When 25,000 people came to last year's inaugural Broward Carnival, it was clear the county's Caribbean community had grown large enough to support its own annual fete, away from Miami's Carnival in Homestead. This year, 23 bands (clubs whose members wear matching costumes and march together in the parade) have signed on for the long weekend of soca partying. Some bands include upward of 100 people, with names like "Fun Generation," "Major Players," and "Coucou Connection." Most Broward Carnival events begin in the area around Lockhart Stadium (301 NW 12th Ave., Fort Lauderdale). Soca Legends (with Black Stalin, Mac Fingall, and Lord Nelson, among others) begin playing at 9 p.m. Friday and keep going until the early morning's predawn "Jouvert" costume parade and steel band competition on Saturday. At noon Sunday, the main masquerade parade heads out from 56th and 12th streets, moves down 12th to West Cypress Creek Road, and then loops around and back up. The beach bash happens Monday, near the Yankee Clipper Hotel (1140 Seabreeze Blvd./A1A, Fort Lauderdale). Hey, try to fit some sleep in there somewhere. Visit www.browardcarnival.org, or call 754-368-7231. -- Dave Amber
Cut scratch fever
Let's face it. There are typical DJs, and there are genuine turntablists. The former can entertain at your cousin's bar mitzvah or provide the backing track for any half-assed rapper. The latter take the wheels of steel, elevating vinyl performance to a serious art form, creating mesmerizing, beat-juggling performances with theatrics always included. Local outfit Mafia Promotions brings the inspiration of the DMC and old sound system battles to Sunrise with tonight's We a Kill From event at Hibiscus (6289 W. Sunrise Blvd.). Emcees and DJs from hip-hop, reggae, and dub backgrounds collide when acts Poison Dart with Kirky C and Shotta, Sound Trooper, and Black Kat with Yuncie and Panther grace the stage. 8 Mile references aside, this clash of Technics titans and mic-spitters is a unique, engaging offering for a time when real wars aren't amusing at all. Call 954-585-8653. -- Kiran Aditham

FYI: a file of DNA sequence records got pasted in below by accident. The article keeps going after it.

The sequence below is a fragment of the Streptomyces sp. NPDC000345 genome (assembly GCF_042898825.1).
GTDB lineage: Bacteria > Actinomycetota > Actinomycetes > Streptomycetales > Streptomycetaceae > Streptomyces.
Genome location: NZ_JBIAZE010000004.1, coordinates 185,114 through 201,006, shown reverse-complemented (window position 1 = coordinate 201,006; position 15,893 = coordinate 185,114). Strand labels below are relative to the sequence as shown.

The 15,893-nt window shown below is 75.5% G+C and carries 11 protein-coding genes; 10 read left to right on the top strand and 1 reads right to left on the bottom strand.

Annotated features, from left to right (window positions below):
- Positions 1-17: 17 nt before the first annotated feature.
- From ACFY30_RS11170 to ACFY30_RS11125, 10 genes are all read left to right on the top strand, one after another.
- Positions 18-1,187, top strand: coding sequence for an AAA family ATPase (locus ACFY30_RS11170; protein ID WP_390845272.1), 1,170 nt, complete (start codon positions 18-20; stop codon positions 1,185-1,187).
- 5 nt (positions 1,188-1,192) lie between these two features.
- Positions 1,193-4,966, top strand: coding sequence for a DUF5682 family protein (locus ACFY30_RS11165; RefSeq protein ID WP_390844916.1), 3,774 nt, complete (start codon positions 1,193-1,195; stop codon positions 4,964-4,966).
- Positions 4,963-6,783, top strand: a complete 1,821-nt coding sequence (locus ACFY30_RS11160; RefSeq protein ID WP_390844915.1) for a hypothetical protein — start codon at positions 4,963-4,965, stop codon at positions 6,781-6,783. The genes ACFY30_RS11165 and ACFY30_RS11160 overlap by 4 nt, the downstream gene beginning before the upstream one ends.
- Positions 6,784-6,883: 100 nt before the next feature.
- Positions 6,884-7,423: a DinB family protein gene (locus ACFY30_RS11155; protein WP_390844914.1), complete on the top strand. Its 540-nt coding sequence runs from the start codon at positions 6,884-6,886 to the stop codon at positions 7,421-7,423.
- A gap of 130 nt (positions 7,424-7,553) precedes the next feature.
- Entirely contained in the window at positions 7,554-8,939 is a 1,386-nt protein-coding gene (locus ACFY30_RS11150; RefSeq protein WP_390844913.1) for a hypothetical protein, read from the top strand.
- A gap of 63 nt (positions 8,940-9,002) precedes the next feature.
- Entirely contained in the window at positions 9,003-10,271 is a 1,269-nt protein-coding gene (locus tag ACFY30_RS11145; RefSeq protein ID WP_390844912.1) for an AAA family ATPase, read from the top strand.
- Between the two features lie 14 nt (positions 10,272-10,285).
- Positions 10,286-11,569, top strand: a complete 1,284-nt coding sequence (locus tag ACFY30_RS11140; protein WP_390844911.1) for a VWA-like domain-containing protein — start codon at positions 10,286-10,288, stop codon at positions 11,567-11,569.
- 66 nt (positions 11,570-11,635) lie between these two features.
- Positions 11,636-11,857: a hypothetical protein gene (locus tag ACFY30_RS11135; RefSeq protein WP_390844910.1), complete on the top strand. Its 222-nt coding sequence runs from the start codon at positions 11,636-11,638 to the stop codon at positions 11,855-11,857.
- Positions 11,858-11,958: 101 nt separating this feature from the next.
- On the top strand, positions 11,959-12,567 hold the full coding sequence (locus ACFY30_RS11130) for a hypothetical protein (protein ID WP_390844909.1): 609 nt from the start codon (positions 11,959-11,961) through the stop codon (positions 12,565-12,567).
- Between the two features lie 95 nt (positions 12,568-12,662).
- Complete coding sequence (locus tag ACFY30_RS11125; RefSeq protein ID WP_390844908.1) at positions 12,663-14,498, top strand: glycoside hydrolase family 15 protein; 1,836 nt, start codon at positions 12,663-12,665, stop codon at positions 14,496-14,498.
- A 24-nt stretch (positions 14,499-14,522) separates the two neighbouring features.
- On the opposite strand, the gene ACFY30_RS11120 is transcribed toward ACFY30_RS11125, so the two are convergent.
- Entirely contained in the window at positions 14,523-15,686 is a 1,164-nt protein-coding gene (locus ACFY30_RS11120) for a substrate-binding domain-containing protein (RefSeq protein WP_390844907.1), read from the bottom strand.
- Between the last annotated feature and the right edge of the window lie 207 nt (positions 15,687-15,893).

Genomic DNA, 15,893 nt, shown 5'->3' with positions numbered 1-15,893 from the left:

Artists and Outlaws and DJs, Oh My!
Urban decay gets us going
Dance party is to art gallery as bull is to china shop. Unless the gallery is Objex Art Space (203 NW 36th St., Miami), where "a decidedly off-beat 'no rules' mentality exists" and the featured artwork is "influenced by urban decay, political expression, outlaws, skateboarding, graffiti, graphic design, and the corruption of modern-day society," according to the owners. At tonight's event -- called "Resinated" -- the gallery is converted into a chill-out room where bartenders proffer liquor and energy drinks. In the adjacent warehouse, 20 local DJs spark up their Dynacords while the smart crowd grooves to electro and drum 'n' bass. Stop by between 10 p.m. to 4 a.m. Cost: $8. Call 786-251-0957, or visit www.onesceneunited.com. -- Deirdra Funcheon
No Haoles Here
Many a Hawaiian-born local has been anticipating the annual Hawaii Calls Florida Ho'olaule'a like a mainlander would look forward to a trip to Oahu. But it's not the usual assortment of music, food, and beach activities that so excites them -- Hawaiian hula master Chinky Mahoe is flying in for a dance or two. Say aloha at 10 a.m. at Carlin Park (400 S. A1A, Jupiter). Call 561-262-0696. -- Jason Budjinski